Diagnosing and Treating Acoustic Neuromas

An individual experiencing the symptoms of an acoustic neuroma / vestibular schwannoma) will usually consult a primary care physician first to complain of ringing in the ears, hearing loss, or balance problems. A physician will perform a basic neurological exam, including tests of:

  • reflexes
  • muscle strength
  • eye movement
  • coordination
  • alertness

If your doctor finds your symptoms or examination concerning, you will undergo further testing to look for clues to the source of the symptoms. Those tests typically include magnetic resonance imaging (MRI) and computerized tomography (CT) scans, which produce detailed images of the brain and allow doctors to detect the presence of a tumor. Both of these tests are noninvasive, but they do require time in a scanner to produce tiny slices of images that are then combined into three-dimensional pictures. If these tests demonstrate an abnormality, you will need a special contrast agent in advance to help determine what the abnormality represents.

Some tumors are too small to show up on a scan, but a doctor may see an enlarged ear canal or a thickened nerve, both of which are clues that an acoustic neuroma / vestibular schwannoma may be present. If such a tumor is suspected or diagnosed, no matter how small, the patient should be referred to a neurosurgeon with experience in treating these tumors for an evaluation.

Functional Testing
Before a treatment plan can be developed, an individual with an acoustic neuroma / vestibular schwannoma should have a hearing test to determine what damage may have already occurred. The patient will probably also be graded using a test called the House-Brackmann scale, which measures any loss of function in the facial nerves based on the physical exam. Both the hearing and facial nerve tests can help establish the existing levels of functioning, which will help the surgeon make a treatment recommendation.

The goal of treatment is to remove as much of the tumor as possible while preserving the current level of functioning – surgery cannot reverse hearing loss, but some surgical techniques are better able to prevent further loss, depending on the size and shape of the tumor. Some surgical approaches may successfully remove the tumor but result in additional hearing loss, particularly with large tumors. Neurological surgeons choose an approach based on the results of functional tests, the size and location of the tumor, and the condition and preferences of each patient.

More about the Acoustic Neuroma Program

Treatment Options

Monitoring: If the tumor is not growing or posing any threat to surrounding nerves or tissue, or if the patient is older and surgery is a risk, then monitoring may be the best option.

Stereotactic radiosurgery (SRS): Neurosurgeons who specialize in stereotactic radiosurgery may use these highly targeted radiation beams (directed at the tumor from multiple angles) to treat small vestibular schwannomas. (Stereotactic radiosurgery is not usually effective against larger tumors.) Stereotactic radiosurgery has the advantage of being non-invasive and therefore lower risk than open surgery, but it does not produce the immediate results of surgery and may not be suitable for all patients. Find out more about Stereotactic Radiosurgery.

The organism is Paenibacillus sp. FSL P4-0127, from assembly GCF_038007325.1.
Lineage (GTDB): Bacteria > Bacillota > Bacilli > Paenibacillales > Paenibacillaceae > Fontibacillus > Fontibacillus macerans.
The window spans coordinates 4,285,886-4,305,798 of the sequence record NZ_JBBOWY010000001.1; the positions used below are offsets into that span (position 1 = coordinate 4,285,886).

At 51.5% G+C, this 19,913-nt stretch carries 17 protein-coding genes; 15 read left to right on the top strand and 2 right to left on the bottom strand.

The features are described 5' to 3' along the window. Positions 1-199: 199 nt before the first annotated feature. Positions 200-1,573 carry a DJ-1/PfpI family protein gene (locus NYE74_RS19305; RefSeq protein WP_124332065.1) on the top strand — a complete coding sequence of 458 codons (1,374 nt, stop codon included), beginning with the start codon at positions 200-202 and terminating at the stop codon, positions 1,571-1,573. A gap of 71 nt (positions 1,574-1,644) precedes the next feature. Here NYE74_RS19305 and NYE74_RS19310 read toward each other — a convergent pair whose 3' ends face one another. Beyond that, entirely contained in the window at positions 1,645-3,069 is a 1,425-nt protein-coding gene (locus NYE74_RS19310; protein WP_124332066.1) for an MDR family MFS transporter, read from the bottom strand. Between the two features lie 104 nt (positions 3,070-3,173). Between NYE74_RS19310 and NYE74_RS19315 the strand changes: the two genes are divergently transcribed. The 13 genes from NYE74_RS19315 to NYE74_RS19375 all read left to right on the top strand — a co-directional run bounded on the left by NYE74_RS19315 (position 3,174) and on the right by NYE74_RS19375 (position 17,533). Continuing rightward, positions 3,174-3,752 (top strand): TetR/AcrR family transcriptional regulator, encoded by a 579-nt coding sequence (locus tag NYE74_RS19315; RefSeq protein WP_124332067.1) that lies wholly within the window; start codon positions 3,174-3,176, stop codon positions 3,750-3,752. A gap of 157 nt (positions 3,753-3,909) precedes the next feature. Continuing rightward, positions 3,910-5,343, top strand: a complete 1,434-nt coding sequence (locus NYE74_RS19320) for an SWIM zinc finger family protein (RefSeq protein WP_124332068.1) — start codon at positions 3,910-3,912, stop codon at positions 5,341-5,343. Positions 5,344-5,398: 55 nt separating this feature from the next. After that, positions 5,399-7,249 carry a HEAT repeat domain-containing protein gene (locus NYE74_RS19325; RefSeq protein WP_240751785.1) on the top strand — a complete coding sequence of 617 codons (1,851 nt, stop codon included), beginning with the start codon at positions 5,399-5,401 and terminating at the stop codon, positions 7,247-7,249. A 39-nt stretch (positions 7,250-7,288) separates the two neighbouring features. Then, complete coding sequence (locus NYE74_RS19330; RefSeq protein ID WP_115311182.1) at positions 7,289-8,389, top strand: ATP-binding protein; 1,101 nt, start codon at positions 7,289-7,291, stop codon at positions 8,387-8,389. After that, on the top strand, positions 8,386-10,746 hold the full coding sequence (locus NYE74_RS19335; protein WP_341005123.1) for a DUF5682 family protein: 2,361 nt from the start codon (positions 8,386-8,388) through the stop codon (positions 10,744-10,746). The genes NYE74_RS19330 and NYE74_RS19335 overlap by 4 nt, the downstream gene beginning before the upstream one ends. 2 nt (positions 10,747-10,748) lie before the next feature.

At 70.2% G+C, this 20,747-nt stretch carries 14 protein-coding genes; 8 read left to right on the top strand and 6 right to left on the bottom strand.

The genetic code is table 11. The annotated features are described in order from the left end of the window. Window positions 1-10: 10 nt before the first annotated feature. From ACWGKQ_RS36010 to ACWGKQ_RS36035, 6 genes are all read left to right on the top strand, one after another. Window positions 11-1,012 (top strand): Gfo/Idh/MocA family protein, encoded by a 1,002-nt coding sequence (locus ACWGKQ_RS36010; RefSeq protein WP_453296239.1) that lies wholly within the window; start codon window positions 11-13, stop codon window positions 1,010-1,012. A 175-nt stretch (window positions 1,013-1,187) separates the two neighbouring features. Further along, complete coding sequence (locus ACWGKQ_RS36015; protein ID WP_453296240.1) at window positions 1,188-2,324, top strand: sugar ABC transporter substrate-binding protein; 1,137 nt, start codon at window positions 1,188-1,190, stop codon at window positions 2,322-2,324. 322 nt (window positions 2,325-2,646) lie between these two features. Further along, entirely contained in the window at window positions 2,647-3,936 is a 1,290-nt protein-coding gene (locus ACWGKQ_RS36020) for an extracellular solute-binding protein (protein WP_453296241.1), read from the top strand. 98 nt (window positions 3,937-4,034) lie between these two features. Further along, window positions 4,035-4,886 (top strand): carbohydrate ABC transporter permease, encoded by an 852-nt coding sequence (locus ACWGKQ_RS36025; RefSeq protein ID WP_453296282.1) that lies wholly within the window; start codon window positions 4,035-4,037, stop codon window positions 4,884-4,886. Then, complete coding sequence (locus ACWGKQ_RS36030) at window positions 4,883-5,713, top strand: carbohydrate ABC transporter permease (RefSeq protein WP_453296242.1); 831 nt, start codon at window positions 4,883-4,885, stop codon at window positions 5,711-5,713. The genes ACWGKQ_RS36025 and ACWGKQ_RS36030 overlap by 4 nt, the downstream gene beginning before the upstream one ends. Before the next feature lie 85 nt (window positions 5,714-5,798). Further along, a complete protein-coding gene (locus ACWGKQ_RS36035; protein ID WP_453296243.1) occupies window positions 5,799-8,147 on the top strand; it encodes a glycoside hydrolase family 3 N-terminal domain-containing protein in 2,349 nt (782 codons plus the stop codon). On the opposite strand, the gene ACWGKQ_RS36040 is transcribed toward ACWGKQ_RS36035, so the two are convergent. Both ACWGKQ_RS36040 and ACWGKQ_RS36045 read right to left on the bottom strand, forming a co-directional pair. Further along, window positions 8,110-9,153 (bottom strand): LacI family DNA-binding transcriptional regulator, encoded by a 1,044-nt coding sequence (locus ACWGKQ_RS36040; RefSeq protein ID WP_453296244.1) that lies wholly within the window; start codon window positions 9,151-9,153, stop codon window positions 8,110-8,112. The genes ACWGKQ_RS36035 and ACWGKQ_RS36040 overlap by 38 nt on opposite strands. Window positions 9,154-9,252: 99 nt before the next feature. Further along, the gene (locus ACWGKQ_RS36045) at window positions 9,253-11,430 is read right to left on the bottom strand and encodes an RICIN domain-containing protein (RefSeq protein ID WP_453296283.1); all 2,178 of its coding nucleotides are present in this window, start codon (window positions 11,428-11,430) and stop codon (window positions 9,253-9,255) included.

Surgery: Surgical removal of the acoustic neuroma / vestibular schwannoma is usually the best treatment option, particularly for medium and large tumors, with immediate and typically long-term results. See Surgery for Acoustic Neuromas / Vestibular Schwannomas.

Cochlear implant: Some patients may be good candidates for a cochlear implant to address hearing loss if needed after treatment. This is done by our associates in ENT (otolaryngology).

The experts at Weill Cornell Medicine Neurological Surgery have advanced training and expertise in treating acoustic neuromas / vestibular schwannomas, with excellent outcomes. Find out more about the Doctors Who Treat Acoustic Neuromas/Vestibular Schwannomas.

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Our Care Team

  • Chair and Neurosurgeon-in-Chief
  • Margaret and Robert J. Hariri, MD ’87, PhD ’87 Professor of Neurological Surgery
  • Vice Provost of Business Affairs and Integration
Phone: 212-746-4684
  • Assistant Professor of Neurological Surgery
  • Leon Levy Research Fellow
  • Feil Family Brain and Mind Research Institute
Phone: 646-962-3389
  • Director, Neurosurgical Radiosurgery
  • Professor of Clinical Neurological Surgery
Phone: 212-746-2438
  • Chief of Neurological Surgery, NewYork-Presbyterian Queens
  • Professor of Clinical Neurological Surgery
  • Co-director, Weill Cornell Medicine CSF Leak Program
Phone: (718) 670-1837
  • Chief of Neurological Surgery, NewYork-Presbyterian Brooklyn Methodist
  • Professor, Neurological Surgery
  • Director, Brain Metastases Program
  • Co-director, William Rhodes and Louise Tilzer-Rhodes Center for Glioblastoma
Phone: 212-746-1996 (Manhattan) / 718-780-3070 (Brooklyn)
  • Attending Otolaryngologist
  • Professor of Otolaryngology in Neurological Surgery
  • Professor of Otolaryngology
  • Professor of Otolaryngology in Neurology
Phone: 646-962-3277

Reviewed by: Philip E. Stieg, PhD, MD
Last reviewed/last updated: October 2023

Weill Cornell Medicine Neurological Surgery 525 East 68 Street, Box 99 New York, NY 10065 Phone: 866-426-7787